Peter Mathieson went to school in Cornwall, then qualified in Medicine with honours from London Hospital Medical College in 1983. After junior posts in and around the West End of London, he went to Cambridge as an MRC training fellow, studying for a PhD which was awarded by Cambridge University in 1992. After a further MRC-funded fellowship during which he worked with Professors Peter Lachmann and Doug Fearon on complement/immunology, he moved to Bristol in 1995 as the foundation Professor of Renal Medicine at Bristol University and Honorary Consultant Nephrologist, North Bristol NHS Trust.
Peter was elected Fellow of the Academy of Medical Sciences in 1999. In 2007 he was elected as President of the Renal Association (the youngest ever!) and also became Head of the University Department of Clinical Science at North Bristol. He was also appointed as Director of Research & Development for the North Bristol NHS Trust. Between 2003 and 2007 he chaired the Research Grants Committee of Kidney Research UK [formerly National Kidney Research Fund]. He was a member of the Renal Association Clinical Trials committee from 1996 to 2007 and its chairman between 2000 and 2003. In 2008 Peter was appointed Dean of the Faculty of Medicine and Dentistry.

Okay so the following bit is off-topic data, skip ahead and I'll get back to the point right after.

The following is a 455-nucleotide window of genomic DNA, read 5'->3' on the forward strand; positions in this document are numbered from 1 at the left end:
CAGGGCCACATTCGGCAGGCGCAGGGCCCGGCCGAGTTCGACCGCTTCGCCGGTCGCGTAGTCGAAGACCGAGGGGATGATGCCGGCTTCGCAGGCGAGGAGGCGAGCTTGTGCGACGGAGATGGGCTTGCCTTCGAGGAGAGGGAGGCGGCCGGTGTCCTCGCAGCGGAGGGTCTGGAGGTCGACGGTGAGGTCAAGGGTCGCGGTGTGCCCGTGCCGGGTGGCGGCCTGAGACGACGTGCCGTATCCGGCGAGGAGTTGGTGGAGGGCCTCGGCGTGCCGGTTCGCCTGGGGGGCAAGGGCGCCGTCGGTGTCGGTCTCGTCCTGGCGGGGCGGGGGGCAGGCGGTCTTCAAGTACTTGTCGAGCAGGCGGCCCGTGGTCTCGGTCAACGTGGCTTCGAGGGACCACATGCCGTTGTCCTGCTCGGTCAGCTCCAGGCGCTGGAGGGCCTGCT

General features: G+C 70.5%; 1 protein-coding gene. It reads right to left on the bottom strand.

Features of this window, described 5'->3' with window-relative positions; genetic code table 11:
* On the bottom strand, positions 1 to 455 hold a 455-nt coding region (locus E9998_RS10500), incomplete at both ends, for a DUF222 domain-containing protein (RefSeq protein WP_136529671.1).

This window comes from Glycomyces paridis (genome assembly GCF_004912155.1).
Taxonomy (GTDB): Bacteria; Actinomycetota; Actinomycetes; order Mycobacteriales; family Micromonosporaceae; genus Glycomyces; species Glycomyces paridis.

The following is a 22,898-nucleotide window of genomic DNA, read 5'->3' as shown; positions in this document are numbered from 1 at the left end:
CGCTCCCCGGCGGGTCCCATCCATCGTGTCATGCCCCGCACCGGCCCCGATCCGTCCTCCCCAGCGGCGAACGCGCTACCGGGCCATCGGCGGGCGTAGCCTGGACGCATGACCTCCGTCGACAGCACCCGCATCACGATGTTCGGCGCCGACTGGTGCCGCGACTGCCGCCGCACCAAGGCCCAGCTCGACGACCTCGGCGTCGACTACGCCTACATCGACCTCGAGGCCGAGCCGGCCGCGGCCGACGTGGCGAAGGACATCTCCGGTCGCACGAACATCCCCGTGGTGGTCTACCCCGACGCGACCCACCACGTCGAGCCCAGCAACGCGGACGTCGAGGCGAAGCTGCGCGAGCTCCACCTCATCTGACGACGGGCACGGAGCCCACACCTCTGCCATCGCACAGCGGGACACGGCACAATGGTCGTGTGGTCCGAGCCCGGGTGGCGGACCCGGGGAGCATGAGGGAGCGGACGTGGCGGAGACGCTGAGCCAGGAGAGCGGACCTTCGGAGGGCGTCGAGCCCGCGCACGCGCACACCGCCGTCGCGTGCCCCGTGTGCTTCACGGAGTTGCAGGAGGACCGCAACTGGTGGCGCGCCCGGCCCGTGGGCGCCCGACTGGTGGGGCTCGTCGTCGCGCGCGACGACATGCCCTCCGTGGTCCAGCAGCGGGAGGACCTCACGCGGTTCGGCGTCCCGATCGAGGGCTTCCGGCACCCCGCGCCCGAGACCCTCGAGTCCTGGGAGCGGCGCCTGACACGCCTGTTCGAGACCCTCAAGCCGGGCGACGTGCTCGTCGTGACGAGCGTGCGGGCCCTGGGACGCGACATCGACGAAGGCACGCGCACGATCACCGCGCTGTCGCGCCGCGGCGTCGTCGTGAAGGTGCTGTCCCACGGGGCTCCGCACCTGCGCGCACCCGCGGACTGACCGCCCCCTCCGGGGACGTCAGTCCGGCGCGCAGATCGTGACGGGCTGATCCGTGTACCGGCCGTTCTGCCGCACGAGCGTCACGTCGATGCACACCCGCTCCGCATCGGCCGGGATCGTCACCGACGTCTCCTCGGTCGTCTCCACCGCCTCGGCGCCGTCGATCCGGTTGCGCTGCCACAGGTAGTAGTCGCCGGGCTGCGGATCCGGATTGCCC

Peter's major clinical interest is in autoimmune renal diseases (glomerulonephritis, systemic vasculitis, systemic lupus erythematosus etc.). His research interests are in human glomerular cell biology and regulation of glomerular permeability, and he leads the group in the Academic Renal Unit that in recent years has made significant contributions to the study of podocytes and glomerular endothelial cells, interactions between them and factors in the causation and treatment of proteinuria. The work of the group has attracted major research grant funding of around £5million from sources including Medical Research Council, Wellcome Trust and Kidney Research UK.
In any spare time, Peter enjoys hill-walking, travelling and spending time with his family.
View complete publications list in the University of Bristol publications system
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